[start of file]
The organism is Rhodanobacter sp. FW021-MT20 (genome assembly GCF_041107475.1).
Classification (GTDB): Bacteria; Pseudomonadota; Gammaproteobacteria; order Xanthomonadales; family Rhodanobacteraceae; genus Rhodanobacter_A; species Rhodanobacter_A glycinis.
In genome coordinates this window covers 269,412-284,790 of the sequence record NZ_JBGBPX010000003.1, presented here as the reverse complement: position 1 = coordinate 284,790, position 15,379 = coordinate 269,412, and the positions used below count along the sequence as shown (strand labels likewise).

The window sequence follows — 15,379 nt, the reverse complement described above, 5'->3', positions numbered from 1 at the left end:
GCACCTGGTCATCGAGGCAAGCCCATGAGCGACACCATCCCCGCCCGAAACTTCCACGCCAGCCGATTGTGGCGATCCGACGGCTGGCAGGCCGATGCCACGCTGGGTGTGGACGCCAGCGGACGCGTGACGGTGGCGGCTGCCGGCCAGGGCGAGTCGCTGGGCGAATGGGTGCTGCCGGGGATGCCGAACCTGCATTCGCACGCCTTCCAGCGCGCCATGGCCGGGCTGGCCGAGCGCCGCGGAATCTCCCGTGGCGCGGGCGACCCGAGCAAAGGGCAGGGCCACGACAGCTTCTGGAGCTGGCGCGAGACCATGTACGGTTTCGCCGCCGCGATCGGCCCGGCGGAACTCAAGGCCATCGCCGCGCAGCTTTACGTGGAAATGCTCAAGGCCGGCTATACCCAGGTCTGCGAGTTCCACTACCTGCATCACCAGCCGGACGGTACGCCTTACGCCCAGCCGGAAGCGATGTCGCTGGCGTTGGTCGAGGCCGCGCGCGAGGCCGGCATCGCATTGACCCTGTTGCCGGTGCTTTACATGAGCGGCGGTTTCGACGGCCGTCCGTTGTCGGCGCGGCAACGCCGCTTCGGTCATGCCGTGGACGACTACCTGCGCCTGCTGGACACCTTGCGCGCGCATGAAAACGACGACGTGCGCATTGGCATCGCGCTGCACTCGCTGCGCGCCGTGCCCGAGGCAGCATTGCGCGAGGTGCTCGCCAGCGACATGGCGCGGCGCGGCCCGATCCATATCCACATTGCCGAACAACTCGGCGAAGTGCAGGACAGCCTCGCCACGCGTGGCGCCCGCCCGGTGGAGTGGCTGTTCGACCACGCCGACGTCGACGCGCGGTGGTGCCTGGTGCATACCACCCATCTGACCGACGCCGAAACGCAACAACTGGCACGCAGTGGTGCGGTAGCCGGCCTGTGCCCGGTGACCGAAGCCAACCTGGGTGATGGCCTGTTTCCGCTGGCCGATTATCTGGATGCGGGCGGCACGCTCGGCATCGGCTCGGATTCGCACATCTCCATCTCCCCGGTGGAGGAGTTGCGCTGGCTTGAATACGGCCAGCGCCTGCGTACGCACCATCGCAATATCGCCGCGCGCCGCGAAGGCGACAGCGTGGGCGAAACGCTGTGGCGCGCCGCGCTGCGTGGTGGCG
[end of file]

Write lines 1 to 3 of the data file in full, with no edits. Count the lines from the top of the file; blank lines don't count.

The organism is Rhodanobacter sp. FW021-MT20 (genome assembly GCF_041107475.1).
Classification (GTDB): Bacteria; Pseudomonadota; Gammaproteobacteria; order Xanthomonadales; family Rhodanobacteraceae; genus Rhodanobacter_A; species Rhodanobacter_A glycinis.
In genome coordinates this window covers 269,412-284,790 of the sequence record NZ_JBGBPX010000003.1, presented here as the reverse complement: position 1 = coordinate 284,790, position 15,379 = coordinate 269,412, and the positions used below count along the sequence as shown (strand labels likewise).